The authors then look at e-bike prices. We might have expected e-bike sellers to capture some of the discount by raising prices. However, it turns out that the buyers kept almost 100% of the discount.
The solid line in the figure above represents the average monthly prices for e-bikes. Average prices increase somewhat throughout the period, but there is no marked change when the discounts were introduced, nor when the discounts ended, and therefore no evidence that the discount was captured by the sellers.
This finding is consistent with the fact that the supply of e-bikes is very elastic. In 2017, there were already many different manufacturers and retailers on the market, and none of the supply chain constraints which present challenges today. It seems that sellers were able to increase their sales quite easily with little impact on prices.
Reduction of carbon emissions
Finally, the authors calculate that each e-bike reduces lifetime carbon emissions by 1.3 tonnes. This calculation is based on survey data in which rebate recipients provided detailed information about their transportation choices before and after purchasing an e-bike.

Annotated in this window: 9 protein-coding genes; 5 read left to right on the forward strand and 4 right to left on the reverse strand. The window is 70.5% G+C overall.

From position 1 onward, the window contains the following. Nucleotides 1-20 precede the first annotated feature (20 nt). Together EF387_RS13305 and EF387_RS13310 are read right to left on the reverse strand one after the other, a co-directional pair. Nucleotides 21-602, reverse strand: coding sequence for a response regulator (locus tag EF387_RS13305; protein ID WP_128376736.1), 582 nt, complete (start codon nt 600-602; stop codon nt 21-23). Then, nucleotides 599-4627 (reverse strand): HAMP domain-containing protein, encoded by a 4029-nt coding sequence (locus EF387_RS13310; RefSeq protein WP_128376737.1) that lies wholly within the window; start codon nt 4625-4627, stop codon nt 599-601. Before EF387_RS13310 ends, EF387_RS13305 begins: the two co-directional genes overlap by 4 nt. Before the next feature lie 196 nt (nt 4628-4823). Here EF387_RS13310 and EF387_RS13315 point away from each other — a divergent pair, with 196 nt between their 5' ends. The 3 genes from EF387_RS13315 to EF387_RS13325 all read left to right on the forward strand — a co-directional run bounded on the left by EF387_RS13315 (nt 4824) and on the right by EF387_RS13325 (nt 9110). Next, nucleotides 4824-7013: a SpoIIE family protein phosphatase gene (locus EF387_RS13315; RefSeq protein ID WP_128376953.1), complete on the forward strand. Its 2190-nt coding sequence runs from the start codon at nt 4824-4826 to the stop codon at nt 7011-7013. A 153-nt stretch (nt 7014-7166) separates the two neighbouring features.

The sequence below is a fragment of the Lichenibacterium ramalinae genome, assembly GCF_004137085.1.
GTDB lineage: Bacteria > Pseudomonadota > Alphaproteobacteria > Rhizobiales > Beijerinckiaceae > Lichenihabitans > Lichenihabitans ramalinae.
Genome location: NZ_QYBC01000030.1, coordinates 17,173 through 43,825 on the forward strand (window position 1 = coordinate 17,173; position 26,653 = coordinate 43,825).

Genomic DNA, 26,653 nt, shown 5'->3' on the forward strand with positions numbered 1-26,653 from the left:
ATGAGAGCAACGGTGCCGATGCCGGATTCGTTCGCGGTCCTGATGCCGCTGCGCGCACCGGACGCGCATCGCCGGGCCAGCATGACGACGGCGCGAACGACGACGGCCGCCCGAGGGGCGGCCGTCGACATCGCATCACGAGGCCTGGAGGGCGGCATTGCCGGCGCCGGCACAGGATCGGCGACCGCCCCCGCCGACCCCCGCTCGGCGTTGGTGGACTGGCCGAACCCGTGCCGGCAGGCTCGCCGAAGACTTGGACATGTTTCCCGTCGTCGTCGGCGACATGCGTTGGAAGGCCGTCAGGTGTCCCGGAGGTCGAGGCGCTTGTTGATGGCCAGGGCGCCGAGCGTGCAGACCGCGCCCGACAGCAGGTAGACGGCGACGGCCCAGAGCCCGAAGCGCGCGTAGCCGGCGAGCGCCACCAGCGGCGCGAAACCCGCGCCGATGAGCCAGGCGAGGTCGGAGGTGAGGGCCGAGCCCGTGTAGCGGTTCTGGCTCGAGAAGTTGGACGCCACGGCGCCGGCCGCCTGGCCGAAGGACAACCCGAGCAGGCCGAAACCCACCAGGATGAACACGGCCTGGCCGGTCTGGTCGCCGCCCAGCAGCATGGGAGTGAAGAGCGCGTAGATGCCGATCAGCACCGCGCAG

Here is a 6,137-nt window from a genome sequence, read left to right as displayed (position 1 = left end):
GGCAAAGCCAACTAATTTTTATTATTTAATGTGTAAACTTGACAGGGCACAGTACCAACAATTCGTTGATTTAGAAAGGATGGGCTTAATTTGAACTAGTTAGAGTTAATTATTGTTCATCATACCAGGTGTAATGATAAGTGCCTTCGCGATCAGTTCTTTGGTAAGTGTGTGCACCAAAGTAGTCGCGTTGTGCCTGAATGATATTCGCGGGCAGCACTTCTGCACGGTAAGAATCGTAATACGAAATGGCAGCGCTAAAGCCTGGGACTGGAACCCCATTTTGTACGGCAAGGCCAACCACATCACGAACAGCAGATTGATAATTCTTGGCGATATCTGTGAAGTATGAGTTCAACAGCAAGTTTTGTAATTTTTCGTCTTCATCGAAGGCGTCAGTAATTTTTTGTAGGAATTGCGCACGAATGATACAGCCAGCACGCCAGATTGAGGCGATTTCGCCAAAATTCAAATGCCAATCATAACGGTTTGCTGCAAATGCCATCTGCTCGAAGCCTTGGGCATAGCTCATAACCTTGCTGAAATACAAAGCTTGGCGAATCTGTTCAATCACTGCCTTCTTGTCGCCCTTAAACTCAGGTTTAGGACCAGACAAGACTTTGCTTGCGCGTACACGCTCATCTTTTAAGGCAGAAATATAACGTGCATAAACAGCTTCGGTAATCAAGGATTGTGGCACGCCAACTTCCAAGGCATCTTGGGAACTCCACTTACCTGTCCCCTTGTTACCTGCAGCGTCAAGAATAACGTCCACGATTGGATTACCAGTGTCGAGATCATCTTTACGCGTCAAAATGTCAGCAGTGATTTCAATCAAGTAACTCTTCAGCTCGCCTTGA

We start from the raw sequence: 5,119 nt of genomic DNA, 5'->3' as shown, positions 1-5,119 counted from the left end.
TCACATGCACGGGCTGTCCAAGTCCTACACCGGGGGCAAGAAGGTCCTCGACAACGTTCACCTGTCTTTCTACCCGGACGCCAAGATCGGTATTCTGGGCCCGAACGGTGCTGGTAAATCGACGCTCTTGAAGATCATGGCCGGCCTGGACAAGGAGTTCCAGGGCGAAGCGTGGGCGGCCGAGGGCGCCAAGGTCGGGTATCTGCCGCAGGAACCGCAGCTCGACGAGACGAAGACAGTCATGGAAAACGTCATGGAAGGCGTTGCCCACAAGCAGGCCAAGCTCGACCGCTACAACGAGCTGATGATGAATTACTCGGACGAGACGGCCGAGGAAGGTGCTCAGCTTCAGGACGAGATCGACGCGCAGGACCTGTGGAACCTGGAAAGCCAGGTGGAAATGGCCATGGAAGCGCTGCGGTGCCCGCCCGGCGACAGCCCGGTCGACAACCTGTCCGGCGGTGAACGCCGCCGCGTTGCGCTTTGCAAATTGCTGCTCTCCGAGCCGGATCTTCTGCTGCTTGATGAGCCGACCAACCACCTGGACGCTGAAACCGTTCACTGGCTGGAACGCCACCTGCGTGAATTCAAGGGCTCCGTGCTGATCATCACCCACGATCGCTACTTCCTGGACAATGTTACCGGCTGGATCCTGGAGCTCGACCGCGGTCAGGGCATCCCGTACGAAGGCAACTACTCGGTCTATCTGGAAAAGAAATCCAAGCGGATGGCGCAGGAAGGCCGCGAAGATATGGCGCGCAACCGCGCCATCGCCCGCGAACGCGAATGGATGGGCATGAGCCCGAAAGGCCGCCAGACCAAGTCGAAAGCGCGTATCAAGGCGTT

This part of the analysis requires strong assumptions, but I found these results fascinating. E-bikes will not replace cars for long journeys, but rebate recipients report having significantly changed their commuting behavior. Prior to purchasing an e-bike, nearly two-thirds of recipients used a car to some extent for commuting. After buying an electric bike, only 4% continue to use the car every day and 54% use it less frequently. The authors calculate that rebate recipients reduced their car driving by an average of 1,146 kilometers per year.
Adjusting appropriately for non-additional participants, the authors find that Swedish e-bike rebates cost $600 for every ton of carbon reduction. The authors point out that this is higher than most estimates of the social cost of carbon, but I think that’s not quite the right comparison. First, the rebates are transfers — not economic costs — so it doesn’t equate to $600 spent on other forms of carbon reduction. Second, this calculation does not take into account several other potential categories of benefits.